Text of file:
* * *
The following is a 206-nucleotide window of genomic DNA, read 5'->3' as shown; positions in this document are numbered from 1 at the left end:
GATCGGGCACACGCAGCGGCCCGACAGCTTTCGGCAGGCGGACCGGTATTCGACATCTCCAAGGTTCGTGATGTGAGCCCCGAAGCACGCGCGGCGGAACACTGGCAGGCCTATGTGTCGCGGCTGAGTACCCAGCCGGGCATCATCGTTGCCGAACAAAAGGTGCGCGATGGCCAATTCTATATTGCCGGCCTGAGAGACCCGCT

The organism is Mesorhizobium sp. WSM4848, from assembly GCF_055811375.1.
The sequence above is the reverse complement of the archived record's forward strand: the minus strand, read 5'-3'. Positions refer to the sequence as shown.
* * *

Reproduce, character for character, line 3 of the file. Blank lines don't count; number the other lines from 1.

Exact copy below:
The organism is Mesorhizobium sp. WSM4848, from assembly GCF_055811375.1.